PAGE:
ThePageBoy

Writing, Reviewing and Criticism In The Internet Age

Tag: Ian McEwan

What do you want from me? or, This one might be a little gloomy.

Right,

Well, last week’s column certainly raised a few eyebrows amongst those who thought I was trying to have my cake and eat it, (I’ve always thought that was an odd expression) so today I’ve decided to review something for this week that is a little more straightforward. Now, don’t worry and don’t get me wrong I’m not trying to play it safe – this would be an incredibly dull blog if that were the case…

Still, a few people have mentioned through various means and in different ways that I have yet to find a book and an adaptation that I was equally fond of, or that I thought were equally good. Whilst I have found adaptations I’ve hated – don’t worry, I’m not going slam Ben Affleck again, and those I’ve really loved, (oh, Christopher Nolan, don’t ever change) I haven’t found a book that I liked just as much as the film. Untill now, anyway.

So, today I think I’ve found one that fits the bill, an outstanding novel that was fluently and classily adapted in to a highly successful film, (well, in a critical sense at the very least – I haven’t yet looked up what the box office looked like…one sec…)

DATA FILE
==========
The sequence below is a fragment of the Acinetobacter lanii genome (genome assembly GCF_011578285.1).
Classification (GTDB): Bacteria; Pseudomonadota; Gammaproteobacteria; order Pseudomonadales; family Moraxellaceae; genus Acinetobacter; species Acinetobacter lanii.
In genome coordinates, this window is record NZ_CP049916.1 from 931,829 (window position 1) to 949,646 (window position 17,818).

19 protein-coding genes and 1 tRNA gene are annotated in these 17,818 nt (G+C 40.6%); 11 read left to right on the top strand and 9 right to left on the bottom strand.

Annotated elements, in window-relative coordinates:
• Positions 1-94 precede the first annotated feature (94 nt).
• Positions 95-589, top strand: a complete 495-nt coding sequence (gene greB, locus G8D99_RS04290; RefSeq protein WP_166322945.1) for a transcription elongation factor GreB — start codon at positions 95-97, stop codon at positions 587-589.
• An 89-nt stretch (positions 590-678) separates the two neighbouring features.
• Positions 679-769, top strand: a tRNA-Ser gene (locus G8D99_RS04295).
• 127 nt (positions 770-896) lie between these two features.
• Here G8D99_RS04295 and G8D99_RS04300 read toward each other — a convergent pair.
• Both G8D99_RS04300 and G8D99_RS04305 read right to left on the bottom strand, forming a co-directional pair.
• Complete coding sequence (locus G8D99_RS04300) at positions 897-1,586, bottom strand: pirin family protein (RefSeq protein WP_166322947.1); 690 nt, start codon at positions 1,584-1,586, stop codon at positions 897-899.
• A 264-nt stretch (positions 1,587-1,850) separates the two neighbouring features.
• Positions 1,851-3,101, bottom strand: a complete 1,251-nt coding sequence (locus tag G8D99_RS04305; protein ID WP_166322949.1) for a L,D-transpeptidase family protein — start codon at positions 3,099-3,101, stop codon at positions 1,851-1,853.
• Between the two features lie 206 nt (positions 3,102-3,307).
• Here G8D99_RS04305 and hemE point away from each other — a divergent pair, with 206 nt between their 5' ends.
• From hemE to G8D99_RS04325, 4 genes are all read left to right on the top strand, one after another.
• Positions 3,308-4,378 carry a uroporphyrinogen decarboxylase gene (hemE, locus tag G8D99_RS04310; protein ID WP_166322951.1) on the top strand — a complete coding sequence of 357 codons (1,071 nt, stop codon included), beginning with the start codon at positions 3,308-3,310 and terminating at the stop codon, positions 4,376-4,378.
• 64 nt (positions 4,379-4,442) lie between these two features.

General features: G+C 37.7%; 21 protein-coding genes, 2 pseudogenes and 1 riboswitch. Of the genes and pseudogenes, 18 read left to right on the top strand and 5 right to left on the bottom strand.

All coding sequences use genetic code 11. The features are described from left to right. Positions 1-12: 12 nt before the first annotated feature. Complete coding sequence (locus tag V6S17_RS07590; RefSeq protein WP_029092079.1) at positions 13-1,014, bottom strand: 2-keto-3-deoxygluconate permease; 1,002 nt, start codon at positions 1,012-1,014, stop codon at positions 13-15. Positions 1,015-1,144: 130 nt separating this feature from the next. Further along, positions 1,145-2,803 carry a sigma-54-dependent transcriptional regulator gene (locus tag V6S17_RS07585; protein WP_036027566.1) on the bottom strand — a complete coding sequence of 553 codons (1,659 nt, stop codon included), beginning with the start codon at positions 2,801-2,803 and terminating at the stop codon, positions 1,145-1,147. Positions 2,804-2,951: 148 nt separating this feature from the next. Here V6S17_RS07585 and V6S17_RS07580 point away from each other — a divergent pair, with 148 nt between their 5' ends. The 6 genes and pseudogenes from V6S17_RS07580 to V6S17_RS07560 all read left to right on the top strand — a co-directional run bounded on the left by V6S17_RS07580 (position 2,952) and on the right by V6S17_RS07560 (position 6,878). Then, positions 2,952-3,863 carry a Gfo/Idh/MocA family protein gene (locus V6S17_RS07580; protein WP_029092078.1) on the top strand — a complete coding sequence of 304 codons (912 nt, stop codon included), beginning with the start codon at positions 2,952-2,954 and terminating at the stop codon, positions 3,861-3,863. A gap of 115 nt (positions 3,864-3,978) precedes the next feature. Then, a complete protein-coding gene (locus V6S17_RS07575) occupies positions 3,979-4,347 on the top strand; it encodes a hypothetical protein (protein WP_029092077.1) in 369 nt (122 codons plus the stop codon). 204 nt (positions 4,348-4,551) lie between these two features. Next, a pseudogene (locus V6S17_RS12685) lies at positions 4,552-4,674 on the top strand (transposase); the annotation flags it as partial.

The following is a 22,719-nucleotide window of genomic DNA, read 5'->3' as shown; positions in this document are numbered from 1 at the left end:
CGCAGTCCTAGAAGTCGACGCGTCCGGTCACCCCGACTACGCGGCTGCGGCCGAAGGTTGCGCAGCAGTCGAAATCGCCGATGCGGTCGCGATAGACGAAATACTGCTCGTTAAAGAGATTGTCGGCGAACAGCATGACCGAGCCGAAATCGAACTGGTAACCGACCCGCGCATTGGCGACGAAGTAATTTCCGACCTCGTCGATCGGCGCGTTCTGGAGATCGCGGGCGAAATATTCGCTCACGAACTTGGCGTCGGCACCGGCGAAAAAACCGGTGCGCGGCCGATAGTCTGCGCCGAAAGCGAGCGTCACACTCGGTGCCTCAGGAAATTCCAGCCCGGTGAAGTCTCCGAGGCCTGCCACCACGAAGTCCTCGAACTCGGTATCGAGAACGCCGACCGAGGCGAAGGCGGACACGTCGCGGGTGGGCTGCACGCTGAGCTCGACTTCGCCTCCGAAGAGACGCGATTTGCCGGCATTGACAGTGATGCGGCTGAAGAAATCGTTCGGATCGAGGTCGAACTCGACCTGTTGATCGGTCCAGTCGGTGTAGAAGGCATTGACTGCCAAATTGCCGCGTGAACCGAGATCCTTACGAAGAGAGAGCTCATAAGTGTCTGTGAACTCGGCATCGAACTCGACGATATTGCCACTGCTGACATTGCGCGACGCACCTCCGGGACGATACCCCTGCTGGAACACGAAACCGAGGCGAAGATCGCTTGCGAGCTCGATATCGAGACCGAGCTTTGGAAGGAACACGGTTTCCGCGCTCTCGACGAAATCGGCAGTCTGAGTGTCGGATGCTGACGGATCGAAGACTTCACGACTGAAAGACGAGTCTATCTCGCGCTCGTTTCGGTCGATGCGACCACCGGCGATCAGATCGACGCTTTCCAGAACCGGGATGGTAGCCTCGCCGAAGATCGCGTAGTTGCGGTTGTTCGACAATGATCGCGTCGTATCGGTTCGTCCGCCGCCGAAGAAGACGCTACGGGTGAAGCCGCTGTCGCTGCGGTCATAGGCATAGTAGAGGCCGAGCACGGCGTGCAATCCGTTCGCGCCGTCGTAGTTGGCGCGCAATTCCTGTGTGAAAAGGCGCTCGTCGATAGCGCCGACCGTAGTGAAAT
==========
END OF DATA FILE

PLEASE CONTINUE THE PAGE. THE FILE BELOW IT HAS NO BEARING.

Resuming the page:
Yes, it was critical success, and though the box office returns weren’t necessarily all that impressive thanks to what is a tense and bleak plot the film is still incredible and probably deserved more success at the end of year party where all the film critics give out the awards. Alright, enough being coy, lets talk about The Road by Cormac McCarthy.

Firstly though, I hope you’ll allow me a small digression. Those who were reading the blog back in the mists of time when I reviewed Atonement by Ian McEwan may remember that I spent some time listing the many achievements and accolades that the author had been lavished with. McCarthy? Yeah, he’s a won few too and to make sure I get across the quality of the book under review today, taker a look at this list. In his career McCarthy has amassed the following…